The return from pharmaceutical innovation has seen a steady decline over the past few decades. Sales per asset continues to grow at a slower pace compared to the cost of discovery, development and manufacturing of drugs. Artificial intelligence (AI) based technologies have emerged as a beacon of hope for the pharma industry. Use of AI in pharma applications has the ability to provide data-driven solutions to persisting problems.
The use of AI is helping drive greater efficiencies in the pharma industry by providing an additional boost to creativity with better technology-aided processes. It also leads to reduced timelines and enhanced data processing, while the accuracy of machine learning (ML) minimizes losses due to human error. By reducing the overall need for manual intervention, AI-based solutions are helping reduce costs of R&D in pharma through large scale and more focused research.
Pharma-focused AI startups are not only attracting attention from big pharma, but also VC firms and technology conglomerates. In January 2020, investment into AI in pharma reached $5.2 billion. Read on to find out the key companies that have placed their bets on use of AI in pharma.
Big pharma’s AI initiatives
Big pharma companies have made great strides in adopting AI in pharma applications. Some of them, including Johnson & Johnson, AstraZeneca, Bayer, Merck, Novartis and GSK, are part of a life sciences consortium in Europe called Mellody (Machine Learning Ledger Orchestration for Drug Discovery), which is the first initiative that connects data from the world’s largest pharma companies to support AI-powered drug discovery.
- Johnson & Johnson’s innovation laboratories, JLABS, is studying new technologies in a program series called Quickfire Challenges, with the goal to help companies overcome the challenges in the adoption and application of AI and other emerging technologies.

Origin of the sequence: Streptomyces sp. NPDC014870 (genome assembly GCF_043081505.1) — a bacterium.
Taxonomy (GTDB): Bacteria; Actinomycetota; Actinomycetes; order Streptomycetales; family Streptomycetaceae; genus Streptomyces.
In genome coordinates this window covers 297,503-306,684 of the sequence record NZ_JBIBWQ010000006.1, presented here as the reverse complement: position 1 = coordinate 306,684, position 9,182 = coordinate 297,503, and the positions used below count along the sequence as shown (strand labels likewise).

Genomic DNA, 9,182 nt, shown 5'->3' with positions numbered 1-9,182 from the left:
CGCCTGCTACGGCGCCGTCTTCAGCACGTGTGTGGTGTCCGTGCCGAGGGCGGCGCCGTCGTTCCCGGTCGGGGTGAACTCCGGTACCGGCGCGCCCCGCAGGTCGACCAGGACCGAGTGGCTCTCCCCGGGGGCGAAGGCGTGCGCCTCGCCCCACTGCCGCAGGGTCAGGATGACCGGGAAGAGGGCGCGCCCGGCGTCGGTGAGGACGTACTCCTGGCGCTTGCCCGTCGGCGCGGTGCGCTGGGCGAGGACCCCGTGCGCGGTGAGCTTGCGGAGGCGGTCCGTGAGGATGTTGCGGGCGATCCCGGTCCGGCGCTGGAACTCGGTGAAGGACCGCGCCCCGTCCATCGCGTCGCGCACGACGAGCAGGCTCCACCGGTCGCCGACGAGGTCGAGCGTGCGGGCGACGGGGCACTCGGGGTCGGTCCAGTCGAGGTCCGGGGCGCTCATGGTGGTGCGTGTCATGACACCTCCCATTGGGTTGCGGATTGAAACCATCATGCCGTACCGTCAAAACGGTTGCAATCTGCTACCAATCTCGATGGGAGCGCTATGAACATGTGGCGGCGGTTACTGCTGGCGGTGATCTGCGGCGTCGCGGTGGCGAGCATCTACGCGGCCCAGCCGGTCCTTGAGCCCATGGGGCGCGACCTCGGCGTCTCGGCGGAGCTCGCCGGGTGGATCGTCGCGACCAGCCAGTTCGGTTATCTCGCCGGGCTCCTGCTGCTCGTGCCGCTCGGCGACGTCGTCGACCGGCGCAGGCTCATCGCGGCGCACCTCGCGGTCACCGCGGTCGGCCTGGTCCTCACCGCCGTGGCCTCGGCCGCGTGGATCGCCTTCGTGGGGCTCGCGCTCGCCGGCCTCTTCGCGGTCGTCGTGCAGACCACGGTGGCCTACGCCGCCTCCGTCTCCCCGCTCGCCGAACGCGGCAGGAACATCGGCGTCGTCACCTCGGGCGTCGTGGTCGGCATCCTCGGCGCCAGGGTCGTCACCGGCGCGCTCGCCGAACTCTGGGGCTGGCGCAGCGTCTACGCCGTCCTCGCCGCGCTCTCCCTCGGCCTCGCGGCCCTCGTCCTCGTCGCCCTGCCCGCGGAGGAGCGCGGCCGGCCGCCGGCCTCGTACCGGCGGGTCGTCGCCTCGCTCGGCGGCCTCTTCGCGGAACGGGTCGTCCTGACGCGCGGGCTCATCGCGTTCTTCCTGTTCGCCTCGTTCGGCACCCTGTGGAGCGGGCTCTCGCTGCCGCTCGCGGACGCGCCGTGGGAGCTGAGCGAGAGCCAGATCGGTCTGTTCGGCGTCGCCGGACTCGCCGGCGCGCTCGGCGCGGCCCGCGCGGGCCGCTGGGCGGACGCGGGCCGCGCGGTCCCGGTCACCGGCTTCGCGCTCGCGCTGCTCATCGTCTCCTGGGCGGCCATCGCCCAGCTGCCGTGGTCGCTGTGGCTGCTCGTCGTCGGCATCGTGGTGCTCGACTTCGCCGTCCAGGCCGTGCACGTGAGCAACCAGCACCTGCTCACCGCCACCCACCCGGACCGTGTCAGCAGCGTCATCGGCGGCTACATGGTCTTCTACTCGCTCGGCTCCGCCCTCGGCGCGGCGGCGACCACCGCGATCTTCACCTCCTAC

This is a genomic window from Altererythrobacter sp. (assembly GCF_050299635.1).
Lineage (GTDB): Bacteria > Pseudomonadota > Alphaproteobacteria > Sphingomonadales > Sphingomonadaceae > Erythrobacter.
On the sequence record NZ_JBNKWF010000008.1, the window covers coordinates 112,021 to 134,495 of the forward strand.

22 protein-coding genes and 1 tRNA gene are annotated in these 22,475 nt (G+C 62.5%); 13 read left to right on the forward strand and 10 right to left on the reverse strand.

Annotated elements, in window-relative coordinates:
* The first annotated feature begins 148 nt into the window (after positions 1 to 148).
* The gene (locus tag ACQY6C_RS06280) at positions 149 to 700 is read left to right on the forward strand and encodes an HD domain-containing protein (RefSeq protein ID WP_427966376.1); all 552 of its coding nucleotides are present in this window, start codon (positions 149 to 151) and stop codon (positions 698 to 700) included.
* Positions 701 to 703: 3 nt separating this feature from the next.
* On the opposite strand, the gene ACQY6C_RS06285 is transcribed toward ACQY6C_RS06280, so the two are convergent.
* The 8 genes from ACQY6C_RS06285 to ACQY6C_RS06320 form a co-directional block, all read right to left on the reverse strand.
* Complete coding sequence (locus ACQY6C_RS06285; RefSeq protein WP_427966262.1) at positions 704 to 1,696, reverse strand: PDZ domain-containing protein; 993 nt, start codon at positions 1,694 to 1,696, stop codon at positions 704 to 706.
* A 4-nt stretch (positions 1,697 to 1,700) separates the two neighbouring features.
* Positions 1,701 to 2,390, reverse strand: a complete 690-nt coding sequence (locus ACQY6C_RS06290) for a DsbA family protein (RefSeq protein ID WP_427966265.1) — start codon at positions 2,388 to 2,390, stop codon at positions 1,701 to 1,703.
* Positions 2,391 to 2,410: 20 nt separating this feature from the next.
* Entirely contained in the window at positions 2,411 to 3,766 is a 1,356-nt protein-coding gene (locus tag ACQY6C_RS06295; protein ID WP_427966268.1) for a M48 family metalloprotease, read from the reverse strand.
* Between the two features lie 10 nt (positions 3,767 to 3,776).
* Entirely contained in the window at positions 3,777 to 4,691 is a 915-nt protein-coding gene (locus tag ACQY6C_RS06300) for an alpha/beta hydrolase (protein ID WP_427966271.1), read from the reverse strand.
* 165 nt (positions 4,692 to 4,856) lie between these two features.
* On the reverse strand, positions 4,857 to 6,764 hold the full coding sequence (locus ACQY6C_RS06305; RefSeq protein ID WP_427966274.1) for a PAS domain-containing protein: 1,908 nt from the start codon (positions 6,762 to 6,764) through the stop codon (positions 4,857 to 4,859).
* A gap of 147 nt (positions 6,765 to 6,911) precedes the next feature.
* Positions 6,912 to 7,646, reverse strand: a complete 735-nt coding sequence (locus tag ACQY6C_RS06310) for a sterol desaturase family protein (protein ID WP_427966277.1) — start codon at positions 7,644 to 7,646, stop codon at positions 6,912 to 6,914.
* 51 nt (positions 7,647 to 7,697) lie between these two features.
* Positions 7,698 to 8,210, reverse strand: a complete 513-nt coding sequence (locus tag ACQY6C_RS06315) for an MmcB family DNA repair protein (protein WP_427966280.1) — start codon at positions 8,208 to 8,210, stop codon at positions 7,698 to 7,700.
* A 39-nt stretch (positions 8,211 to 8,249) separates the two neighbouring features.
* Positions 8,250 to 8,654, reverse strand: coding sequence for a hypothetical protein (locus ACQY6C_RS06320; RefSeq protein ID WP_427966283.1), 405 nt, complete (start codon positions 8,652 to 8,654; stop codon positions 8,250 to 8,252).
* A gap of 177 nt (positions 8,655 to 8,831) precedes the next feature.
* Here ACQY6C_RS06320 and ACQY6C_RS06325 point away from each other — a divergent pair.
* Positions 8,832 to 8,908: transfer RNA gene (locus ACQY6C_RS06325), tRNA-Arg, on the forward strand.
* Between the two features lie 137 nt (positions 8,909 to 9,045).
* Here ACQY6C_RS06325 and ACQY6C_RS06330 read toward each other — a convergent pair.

- AstraZeneca has announced that it’s creating an AI innovation center in China to use AI-based digital technology in R&D, manufacturing, operations and commercialization to accelerate the delivery of medicines to patients globally. Similarly, GSK is creating a global data-focused AI and ML team for drug R&D.
Leading companies for AI in pharma
To stay ahead in the race to drive innovative AI-driven solutions, many pharma and biopharma companies are partnering directly with AI startups or with tech companies that specialize in the technology. For instance, AI-based firm Exscientia has collaborated with companies like Bayer, GSK and Sanofi. Meanwhile, Microsoft has partnered with companies such as AstraZeneca and Novartis for leveraging AI in pharma R&D.
Major AI applications
With the volume of medical data growing at an astounding rate, AI is helping the pharma industry utilize it to improve efficiencies and optimize the overall cost of drug development. Furthermore, the demand for huge data processing and efficient service delivery has put AI-enabled solutions at the forefront of the pharma revolution. While its initial applications may have been concentrated in R&D, AI is now rapidly penetrating various segments of the pharma industry.
AstraZeneca has notably been the most welcoming towards leveraging AI, including it in every step across the chain of R&D and post-commercialization processes. Pfizer and Novartis come a close second, with the former having yet to tap into AI in pharma applications in drug manufacturing, and the latter, in patient monitoring and support.
Now, let’s dive deep into some of the key applications of AI in pharma:
1. Drug discovery
This phase of R&D is focused on finding new drug molecules effective against a particular diseased biological target. According to a study by the Tufts Centre for the Study of Drug Development, the estimated discovery and development cost of each FDA approved drug is around USD 2.6B. The discovery process usually takes the longest, as scientists have to run thousands of experiments before settling in on the right disease target.
The predictive models made for finding new molecules and compounds are prone to inaccuracies due to human error. This consists of incorrect data processing or miscalculations. The entire process, with its slow progress and an increasing number of failures, ultimately lead to the sky-high costs.